Fullmetal Alchemist: Dual Sympathy Review

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Publisher: Destineer
Developer: Bandai


Platform: DS
Reviewed on DS

"Edward and Alphonse lost their beloved mother when they were very young, and sought to use the forbidden alchemy technique of 'human transmutation' to bring her back to life. However, the transmutation failed; Edward lost his left leg, and Alphonse lost his entire body. Edward sacrificed his right arm to affix his brother's soul to a suit of armor. He was successful, but the price paid was high. In order to regain all that they had lost, the brothers set off on a journey, seeking the immense power of the Philosopher's Stone.

Because of his auto-mail prosthetic limbs, Edward became known as the 'Fullmetal Alchemist.'"

Rating:
Kyle Ackerman


Fullmetal Alchemist: Dual Sympathy is less a game than an extended cut-scene with a shortened version of the animated Fullmetal Alchemist series. If you're a fan of the Fullmetal Alchemist anime and manga, have seen and read everything you can get your hands on and have a shelf full of Edward and Alphonse figurines, Fullmetal Alchemist: Dual Sympathy is worth a brief look. You might enjoy some of the extras that come with the package, but the game itself isn't going to keep you busy for long.

The actual game that's buried in all the story and extras that make up Fullmetal Alchemist: Dual Sympathy is a the simplest of shallow side-scrolling fighters that would have been simplistic on the Game Boy. Aside from the ability to jump and attack, players get two alchemy abilities – typically an attack and defensive skill each. For Edward, that's the ability to summon a wall for defense – or for bypassing traps – and to fire an alchemical cannon. Almost every encounter is a breeze. You'd have to be very young or an extremely klutzy to take much time or effort with the actual game.

Most of the story mode is taken up by extended cut scenes with an extremely highly abridged version of the Fullmetal Alchemist overarching plot. These scenes are well done and even include voice acting from the original cast of the anime. Unfortunately, hardcore fans of the anime already know everything contained in Fullmetal Alchemist: Dual Sympathy, and no one else will care. So, the many story sequences in this game are only of interest to those desperate for something else relating to Fullmetal Alchemist.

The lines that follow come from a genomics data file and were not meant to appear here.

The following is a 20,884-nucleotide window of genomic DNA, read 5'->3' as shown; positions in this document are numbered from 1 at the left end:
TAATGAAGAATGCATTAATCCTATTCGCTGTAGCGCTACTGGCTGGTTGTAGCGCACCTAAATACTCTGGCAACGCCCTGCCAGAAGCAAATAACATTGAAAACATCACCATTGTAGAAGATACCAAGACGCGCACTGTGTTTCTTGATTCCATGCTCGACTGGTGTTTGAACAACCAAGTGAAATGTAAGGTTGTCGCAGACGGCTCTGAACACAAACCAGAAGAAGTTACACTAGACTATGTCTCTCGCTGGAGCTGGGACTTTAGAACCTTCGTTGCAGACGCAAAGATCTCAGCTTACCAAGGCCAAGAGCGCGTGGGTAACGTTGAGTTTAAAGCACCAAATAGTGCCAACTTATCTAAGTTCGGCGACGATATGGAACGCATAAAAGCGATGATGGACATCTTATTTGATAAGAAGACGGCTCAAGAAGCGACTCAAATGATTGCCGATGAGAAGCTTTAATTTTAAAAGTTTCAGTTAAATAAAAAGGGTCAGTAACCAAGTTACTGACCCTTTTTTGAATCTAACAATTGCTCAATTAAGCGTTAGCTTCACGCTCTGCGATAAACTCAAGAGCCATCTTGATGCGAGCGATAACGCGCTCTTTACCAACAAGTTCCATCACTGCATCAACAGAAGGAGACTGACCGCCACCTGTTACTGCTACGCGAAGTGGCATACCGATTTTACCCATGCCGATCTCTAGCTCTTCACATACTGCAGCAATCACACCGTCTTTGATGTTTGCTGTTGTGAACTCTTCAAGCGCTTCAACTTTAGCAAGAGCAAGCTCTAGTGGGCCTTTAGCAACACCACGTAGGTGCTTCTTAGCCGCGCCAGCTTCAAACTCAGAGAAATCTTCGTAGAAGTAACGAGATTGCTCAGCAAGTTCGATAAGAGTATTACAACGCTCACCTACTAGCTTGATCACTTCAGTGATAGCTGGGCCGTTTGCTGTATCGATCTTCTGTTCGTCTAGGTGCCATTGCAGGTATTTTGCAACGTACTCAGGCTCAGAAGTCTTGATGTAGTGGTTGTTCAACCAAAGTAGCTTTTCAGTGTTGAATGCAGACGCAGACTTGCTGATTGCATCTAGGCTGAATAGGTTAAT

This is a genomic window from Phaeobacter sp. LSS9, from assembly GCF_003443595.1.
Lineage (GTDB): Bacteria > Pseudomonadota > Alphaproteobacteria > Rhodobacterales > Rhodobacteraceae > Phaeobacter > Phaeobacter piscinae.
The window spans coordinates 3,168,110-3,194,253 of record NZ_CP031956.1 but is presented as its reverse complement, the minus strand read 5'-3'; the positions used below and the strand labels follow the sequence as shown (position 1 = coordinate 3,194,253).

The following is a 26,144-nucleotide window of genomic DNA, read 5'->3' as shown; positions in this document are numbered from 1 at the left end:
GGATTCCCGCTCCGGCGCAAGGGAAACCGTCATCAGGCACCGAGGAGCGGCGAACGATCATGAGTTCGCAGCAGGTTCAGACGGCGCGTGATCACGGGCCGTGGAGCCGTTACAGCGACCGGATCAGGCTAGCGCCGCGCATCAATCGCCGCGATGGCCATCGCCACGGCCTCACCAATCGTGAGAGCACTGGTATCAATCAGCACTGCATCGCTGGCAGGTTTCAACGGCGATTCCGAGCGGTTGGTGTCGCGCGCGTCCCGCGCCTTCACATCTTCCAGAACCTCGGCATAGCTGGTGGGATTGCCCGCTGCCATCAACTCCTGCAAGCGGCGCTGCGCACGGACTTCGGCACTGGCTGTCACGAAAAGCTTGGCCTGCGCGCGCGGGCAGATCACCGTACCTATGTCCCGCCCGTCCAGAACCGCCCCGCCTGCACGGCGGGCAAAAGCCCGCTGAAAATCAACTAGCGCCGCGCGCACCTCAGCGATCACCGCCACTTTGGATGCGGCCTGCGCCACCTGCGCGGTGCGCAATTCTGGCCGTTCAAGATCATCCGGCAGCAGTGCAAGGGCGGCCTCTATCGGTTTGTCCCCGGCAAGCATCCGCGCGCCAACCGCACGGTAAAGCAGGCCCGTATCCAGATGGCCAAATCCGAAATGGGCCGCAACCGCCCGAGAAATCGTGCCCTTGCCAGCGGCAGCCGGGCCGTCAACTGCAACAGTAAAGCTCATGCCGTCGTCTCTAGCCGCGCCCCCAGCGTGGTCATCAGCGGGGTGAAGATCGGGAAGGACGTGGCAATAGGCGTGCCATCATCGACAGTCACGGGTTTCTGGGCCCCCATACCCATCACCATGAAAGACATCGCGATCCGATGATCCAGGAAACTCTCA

Fortunately, there are some extras and gizmos that will please Fullmetal Alchemist fans. There are a few mildly entertaining mini-games introduced during the story that can be played and repeated, but the biggest draws are the bonus media, a fortune-telling mini-game, and a Fullmetal Alchemist-themed clock. If those don't sound exciting, keep in mind that the biggest draw isn't very big. The clock is exactly that – a clock with an alarm. The fortune-telling screen is simplistic trite prediction, a step or two above a Magic 8-Ball. And the extra media are the same sorts of things that can be found at dozens of official and fan sites around the internet.

Finish the story mode to unlock the ability to play again using five other characters from the series, and every accomplishment opens up even more media. On these replays you don't need to watch the same cut-scenes again – scenes are saved until the end of the replay. Unfortunately, if the game wasn't that exciting the first time through, it's hard to argue that it's worth playing again to unlock Fullmetal Alchemist media.

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This page contains a single entry by Editor published on April 23, 2007 6:55 PM.

Dead Rising Review was the previous entry.

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